Why Is Imposter Syndrome So Pervasive In BigLaw?

We have been thinking a lot lately about imposter syndrome. Specifically, why it is such an epidemic for women in BigLaw. There is so much written about it these days. A recent Google search of the term found 6,270,00 results. Evidently, most everyone feels like an imposter. Amy Cuddy’s research supports this idea. She found that 80% of men and women have felt like an imposter at one time. Having said that, the research shows that minority groups in companies that are predominately white male – including women and people of color – feel it more acutely and pervasively than the majority group members. Based on our experience, we observe the following reasons why:

1) The Law Firm System – The law firm system was built by and for white men with stay at home wives. Women are most often in the minority in their firms and practice groups. They often don’t see themselves in the typical success profile which historically has been made up of white males with the ability to work single-mindedly 24/7. On the face of it, this is not a women. Moreover, women lawyers often have not found a mentor who they aspire to become hence they believe they must not belong. For women of color, the issue is even more acute.

“Stop Telling Women They Have Imposter Syndrome” – Harvard Business Review

A recent HBR article Stop Telling Women They Have Imposter Syndrome puts a finer point on the subject and posits that imposter syndrome is not an individual problem but a systemic problem resulting from unconscious and conscious bias. The author writes, “As white men progress, their feelings of doubt usually abate as their work and intelligence are validated over time. They’re able to find role models who are like them, and rarely (if ever) do others question their competence, contributions, or leadership style. Women experience the opposite.” There is so much to think about here particularly when you layer on the impact of judgements and feedback around childcare responsibilities.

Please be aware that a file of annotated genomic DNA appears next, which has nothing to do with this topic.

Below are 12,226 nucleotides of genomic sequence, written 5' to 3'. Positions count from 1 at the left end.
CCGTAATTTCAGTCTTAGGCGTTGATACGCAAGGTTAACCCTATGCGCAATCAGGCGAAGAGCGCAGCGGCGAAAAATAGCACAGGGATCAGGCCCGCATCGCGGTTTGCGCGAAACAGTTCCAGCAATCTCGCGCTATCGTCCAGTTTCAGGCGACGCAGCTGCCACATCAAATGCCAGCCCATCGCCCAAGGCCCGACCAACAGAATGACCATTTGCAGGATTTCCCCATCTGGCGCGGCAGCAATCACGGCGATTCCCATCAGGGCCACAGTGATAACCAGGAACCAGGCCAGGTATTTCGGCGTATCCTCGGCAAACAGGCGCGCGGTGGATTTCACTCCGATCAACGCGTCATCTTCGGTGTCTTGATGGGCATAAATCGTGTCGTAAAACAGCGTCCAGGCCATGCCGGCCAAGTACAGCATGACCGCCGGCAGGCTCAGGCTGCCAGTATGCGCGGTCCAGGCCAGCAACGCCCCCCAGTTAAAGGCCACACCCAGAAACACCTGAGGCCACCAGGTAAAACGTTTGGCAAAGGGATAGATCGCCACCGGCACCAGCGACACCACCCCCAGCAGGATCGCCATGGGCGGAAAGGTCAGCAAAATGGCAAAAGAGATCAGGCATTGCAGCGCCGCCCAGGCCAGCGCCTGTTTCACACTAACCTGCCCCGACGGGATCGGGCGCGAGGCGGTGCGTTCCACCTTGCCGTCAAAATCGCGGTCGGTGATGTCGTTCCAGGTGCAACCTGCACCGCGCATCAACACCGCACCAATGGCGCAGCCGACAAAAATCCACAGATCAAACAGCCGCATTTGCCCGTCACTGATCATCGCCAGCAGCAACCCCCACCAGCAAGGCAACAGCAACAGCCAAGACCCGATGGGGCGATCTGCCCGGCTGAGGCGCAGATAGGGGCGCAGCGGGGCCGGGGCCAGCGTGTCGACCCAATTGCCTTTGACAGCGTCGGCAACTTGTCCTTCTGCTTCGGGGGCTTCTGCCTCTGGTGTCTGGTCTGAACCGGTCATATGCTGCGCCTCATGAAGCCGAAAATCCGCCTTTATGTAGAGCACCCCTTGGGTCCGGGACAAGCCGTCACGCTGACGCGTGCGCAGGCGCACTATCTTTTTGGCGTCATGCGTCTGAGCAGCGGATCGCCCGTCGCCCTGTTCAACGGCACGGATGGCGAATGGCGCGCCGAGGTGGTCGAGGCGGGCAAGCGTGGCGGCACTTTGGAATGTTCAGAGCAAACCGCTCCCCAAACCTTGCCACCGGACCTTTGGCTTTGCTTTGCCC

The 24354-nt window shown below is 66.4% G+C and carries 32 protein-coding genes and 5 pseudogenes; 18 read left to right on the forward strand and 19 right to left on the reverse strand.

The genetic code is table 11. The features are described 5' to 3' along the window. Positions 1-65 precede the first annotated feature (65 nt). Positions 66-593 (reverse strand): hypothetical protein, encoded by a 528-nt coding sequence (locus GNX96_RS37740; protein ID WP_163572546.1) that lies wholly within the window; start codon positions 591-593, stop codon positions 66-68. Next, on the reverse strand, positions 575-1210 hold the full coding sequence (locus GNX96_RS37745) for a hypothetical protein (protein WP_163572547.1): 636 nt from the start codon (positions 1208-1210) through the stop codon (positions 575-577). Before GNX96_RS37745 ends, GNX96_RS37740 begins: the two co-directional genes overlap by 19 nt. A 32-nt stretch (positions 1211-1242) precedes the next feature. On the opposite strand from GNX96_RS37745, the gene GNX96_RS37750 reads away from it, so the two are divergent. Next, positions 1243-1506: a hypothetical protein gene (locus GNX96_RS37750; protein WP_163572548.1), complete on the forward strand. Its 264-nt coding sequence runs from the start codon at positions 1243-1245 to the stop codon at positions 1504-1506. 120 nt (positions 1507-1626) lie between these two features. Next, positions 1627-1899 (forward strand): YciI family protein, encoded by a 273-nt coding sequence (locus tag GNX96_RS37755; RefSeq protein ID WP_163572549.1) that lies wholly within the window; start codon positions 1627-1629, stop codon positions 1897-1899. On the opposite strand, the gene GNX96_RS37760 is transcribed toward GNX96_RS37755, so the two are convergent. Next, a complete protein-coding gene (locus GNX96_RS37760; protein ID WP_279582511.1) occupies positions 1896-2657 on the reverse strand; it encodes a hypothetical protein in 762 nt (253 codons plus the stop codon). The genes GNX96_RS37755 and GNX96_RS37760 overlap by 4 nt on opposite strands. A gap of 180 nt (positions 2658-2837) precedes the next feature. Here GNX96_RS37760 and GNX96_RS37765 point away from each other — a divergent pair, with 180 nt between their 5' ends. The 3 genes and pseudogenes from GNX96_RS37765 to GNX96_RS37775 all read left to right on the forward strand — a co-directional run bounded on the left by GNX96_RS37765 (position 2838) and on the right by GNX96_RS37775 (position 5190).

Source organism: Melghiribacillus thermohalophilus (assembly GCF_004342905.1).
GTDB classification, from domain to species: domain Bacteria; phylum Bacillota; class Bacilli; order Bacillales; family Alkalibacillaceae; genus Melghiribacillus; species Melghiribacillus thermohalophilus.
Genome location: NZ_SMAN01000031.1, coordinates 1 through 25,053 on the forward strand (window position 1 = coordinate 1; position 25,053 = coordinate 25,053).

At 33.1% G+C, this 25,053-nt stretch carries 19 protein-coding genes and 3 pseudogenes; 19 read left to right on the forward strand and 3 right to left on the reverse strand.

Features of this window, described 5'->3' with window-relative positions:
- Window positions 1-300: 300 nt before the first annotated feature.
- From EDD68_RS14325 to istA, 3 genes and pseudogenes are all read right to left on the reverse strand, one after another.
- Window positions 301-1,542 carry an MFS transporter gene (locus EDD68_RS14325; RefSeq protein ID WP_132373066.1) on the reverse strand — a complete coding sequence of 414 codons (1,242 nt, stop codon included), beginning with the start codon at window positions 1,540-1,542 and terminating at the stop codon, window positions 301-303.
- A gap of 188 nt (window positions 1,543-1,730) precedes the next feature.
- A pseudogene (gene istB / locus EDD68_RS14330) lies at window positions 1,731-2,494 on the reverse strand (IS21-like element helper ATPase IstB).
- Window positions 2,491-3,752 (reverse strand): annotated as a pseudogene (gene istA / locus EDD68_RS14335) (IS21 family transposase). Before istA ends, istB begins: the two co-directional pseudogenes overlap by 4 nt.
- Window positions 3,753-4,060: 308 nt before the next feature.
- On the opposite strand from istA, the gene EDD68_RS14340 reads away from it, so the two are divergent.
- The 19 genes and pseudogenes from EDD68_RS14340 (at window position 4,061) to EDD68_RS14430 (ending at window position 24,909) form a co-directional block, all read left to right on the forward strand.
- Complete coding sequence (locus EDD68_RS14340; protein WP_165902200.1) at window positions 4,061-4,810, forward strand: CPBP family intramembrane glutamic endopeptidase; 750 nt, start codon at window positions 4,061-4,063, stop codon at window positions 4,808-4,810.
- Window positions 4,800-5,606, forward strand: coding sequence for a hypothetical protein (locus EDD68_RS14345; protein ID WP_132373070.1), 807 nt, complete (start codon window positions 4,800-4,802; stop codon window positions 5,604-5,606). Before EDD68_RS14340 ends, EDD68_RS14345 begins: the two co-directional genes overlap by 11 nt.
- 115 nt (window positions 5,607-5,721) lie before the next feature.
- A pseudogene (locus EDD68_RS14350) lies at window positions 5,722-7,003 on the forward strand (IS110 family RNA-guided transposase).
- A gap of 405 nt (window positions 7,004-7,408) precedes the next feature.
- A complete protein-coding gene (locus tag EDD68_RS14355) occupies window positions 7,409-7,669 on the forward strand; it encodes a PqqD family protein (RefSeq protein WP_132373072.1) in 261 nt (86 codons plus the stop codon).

Evidence shows that women are less self-assured than men – and that to succeed, confidence matters as much as competence. Here’s why, and what to do about it.

2) Perfectionism – Research supports the idea that women tend to have more perfectionist tendencies than men. See The Confidence Gap. Most women in BigLaw have been extraordinarily successful meeting superlative external standards of success: grades, schools, leadership roles, and other accomplishments. They then carry those perfectionist expectations into the practice of law. The problem is, there is no perfect in the practice of law. Perfectionists, by their very nature, feel like a fraud because perfect does not exist. When someone does not meet up to their own idealized standard of perfection, they feel like an imposter. 

3) The Culture of Law Firms – The culture of law firms perpetuates and affirms the myth that lawyers don’t make mistakes. Even though people are making mistakes all the time, rarely does anyone talk about it – let alone discuss what they learned from it. So when someone does make a mistake (and everyone does) that person thinks they are the only one. Therefore, they must not be good enough – an imposter.

4) Billing Rates – The billing rates in BigLaw are extremely high. Lawyers often wonder how they can possibly be worth XYZ per hour.

We imagine you can think of other reasons women in BigLaw feel like a fraud. Please send us your ideas. We are hoping the more that we understand and normalize the feeling, the faster it will dissipate. For strategies on how to combat imposter syndrome, see our newsletter.